Default value of the link parameter that will be used as a starting
point for the estimation;
 Lower bound on the valid values.
 Upper bound on the valid values;
 Status, which is 0 if the parameter must be estimated, or 1 if the
parameter has to be maintained at the given value.

[LinearConstraints]
 In this section, the user can define a list of linear
constraints, in one of the following syntaxes:
 Formula = number,
 Formula ≤ number,
 Formula ≥ number.
The syntax is formally defined as follows:
oneConstraint : equation <= numberParam 
equation = numberParam 
equation >= numberParam
equation: eqTerm 
 eqTerm 
equation + eqTerm 
equation  eqTerm
eqTerm: parameter  numberParam * parameter
For example, the constraint
is written
ASC1 + ASC2 + ASC3 + ASC4 + ASC5 + ASC6 = 0.0
and the constraint
is written
MU  MUJ <= 0.0
or
MUJ  MU >= 0.0

[NonLinearEqualityConstraints]
 In this section, the user can define a list of
nonlinear equality constraints of the form
The section must contain a list of functions h(x). For example, the
constraint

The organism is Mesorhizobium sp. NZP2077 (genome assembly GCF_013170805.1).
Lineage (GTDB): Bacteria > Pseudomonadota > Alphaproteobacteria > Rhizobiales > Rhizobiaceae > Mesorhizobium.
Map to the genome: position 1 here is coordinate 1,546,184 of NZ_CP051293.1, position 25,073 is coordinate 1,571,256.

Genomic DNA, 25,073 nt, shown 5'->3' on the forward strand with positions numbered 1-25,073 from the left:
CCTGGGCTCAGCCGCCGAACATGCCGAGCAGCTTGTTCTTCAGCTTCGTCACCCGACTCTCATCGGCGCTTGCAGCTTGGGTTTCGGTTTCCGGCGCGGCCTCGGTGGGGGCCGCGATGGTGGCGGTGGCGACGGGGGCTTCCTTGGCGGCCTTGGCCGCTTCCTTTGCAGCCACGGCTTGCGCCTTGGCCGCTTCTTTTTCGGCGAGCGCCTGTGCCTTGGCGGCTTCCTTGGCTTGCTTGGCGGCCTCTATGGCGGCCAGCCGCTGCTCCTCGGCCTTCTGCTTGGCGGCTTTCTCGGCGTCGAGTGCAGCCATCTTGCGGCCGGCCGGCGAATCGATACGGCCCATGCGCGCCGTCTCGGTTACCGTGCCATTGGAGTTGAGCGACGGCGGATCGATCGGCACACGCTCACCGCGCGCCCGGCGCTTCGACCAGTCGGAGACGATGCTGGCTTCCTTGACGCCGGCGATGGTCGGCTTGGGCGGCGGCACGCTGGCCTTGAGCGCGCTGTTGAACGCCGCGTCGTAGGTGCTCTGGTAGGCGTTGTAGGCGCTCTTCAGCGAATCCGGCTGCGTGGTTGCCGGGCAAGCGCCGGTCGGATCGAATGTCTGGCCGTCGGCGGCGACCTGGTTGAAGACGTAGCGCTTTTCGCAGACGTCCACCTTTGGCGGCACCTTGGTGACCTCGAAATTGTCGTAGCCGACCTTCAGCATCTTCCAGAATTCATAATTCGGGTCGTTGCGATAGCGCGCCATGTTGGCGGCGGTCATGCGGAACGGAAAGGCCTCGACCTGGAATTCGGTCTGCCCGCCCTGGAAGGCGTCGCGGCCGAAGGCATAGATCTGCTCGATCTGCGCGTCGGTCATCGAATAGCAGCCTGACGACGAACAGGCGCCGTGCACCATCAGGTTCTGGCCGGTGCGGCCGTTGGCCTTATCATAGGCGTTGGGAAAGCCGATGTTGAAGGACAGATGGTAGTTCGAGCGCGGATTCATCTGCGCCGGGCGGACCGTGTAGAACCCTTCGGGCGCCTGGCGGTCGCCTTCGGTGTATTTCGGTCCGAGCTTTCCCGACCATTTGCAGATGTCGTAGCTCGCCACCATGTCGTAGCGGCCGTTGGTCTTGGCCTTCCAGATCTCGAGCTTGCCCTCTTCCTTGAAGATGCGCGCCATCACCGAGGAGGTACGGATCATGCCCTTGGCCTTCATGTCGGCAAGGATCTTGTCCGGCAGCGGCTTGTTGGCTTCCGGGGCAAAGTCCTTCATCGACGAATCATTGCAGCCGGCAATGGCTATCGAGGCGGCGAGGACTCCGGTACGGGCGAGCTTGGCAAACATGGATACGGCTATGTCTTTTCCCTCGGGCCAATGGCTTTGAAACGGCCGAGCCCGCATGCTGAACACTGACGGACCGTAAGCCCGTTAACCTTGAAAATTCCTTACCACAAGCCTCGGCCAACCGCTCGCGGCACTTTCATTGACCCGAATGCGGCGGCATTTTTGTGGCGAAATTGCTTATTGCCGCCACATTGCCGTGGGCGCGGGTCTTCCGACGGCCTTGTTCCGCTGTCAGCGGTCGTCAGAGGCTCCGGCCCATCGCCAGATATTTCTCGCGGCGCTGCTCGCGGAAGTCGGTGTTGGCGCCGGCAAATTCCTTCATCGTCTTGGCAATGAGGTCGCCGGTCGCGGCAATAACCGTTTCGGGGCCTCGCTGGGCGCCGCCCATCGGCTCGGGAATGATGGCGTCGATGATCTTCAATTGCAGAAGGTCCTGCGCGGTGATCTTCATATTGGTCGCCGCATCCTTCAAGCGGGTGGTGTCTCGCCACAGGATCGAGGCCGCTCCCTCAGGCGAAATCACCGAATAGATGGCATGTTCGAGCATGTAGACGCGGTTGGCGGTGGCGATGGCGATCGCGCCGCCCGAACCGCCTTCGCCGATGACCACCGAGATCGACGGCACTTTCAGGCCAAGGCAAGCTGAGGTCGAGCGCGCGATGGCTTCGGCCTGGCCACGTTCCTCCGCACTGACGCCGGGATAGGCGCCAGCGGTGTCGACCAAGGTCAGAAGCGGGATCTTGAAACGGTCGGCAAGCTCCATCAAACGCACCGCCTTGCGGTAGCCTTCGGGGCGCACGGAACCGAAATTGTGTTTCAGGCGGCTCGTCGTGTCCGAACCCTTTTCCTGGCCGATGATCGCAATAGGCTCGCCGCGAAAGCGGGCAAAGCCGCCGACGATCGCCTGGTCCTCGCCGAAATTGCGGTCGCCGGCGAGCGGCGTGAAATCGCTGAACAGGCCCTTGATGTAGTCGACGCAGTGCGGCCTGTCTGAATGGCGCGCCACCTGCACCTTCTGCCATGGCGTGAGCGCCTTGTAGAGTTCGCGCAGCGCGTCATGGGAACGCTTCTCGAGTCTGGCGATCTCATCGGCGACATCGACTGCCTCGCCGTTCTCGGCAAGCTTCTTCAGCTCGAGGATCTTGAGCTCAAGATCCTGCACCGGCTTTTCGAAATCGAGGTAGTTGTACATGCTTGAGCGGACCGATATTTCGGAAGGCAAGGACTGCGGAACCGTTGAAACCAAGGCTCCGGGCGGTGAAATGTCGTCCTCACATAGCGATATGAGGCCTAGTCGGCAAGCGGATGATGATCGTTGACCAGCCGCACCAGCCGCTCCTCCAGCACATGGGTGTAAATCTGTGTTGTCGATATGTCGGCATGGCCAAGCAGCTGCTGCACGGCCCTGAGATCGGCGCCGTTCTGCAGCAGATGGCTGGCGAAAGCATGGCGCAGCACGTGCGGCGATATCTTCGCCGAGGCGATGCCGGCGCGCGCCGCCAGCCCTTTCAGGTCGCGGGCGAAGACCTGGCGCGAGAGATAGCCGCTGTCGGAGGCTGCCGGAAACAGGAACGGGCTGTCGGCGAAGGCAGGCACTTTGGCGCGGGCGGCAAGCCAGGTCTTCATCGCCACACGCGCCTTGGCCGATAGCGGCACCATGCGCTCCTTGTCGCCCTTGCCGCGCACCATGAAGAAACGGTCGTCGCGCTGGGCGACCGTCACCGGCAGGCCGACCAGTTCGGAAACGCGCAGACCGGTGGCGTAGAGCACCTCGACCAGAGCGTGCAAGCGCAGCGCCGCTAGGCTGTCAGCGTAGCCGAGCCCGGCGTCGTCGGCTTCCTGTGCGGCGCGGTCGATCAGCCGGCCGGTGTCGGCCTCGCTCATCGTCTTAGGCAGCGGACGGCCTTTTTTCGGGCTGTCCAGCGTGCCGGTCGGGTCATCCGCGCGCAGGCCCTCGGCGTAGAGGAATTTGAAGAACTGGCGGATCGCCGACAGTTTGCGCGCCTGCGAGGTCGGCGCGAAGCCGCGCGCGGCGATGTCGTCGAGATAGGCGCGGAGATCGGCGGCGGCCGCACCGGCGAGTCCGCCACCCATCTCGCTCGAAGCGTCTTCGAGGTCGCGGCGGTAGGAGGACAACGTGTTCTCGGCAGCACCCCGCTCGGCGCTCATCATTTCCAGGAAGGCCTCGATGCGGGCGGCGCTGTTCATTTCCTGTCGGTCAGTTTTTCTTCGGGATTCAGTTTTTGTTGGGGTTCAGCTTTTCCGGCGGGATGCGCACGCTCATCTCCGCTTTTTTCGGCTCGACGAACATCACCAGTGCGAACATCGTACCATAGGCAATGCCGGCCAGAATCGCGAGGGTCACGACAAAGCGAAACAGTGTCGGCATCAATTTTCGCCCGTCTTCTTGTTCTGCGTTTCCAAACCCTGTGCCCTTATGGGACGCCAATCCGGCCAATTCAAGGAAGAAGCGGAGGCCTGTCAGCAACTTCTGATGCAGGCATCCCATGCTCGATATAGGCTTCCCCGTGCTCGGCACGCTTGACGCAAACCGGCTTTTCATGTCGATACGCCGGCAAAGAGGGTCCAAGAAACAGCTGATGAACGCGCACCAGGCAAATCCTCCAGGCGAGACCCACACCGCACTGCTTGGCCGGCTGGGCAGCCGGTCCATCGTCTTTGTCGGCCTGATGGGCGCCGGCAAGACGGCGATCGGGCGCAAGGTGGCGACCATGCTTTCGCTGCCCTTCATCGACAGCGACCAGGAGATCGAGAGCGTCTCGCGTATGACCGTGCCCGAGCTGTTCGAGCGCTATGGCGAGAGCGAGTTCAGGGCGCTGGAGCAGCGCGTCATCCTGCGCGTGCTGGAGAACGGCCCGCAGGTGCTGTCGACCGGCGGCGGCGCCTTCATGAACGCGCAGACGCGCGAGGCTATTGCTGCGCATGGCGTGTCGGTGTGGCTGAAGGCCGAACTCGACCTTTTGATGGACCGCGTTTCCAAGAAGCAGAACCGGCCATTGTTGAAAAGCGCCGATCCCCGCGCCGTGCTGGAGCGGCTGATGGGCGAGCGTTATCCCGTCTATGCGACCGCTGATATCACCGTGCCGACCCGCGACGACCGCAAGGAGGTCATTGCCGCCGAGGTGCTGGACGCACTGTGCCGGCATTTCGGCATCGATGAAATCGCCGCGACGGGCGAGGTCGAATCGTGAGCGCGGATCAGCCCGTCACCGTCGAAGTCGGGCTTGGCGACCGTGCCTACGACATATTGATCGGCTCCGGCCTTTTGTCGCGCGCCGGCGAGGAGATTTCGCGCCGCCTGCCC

is written
[NonLinearEqualityConstraints]
ALPHA_A1 ^ MU_A + ALPHA_B1 ^ MU_B  1.0

[NonLinearInequalityConstraints]
 BisonBiogeme is not able to handle
nonlinear inequality constraints yet. Note that the constraint
is equivalent to
where z is an additional variable (called slack variable).

[DiscreteDistributions]
 Provide here the list of random parameters with a
discrete distribution, or $NONE if there are none in the model. Each discrete
parameter is described using the following syntax:
nameDiscreteParam < listOfDiscreteTerms >
where nameDiscreteParam is the name of the random parameter, and
listOfDiscreteTerms is recursively defined as
oneDiscreteTerm 
listOfDiscreteTerms oneDiscreteTerm
where oneDiscreteTerm is defined as
nameValueParam ( nameProbaParam )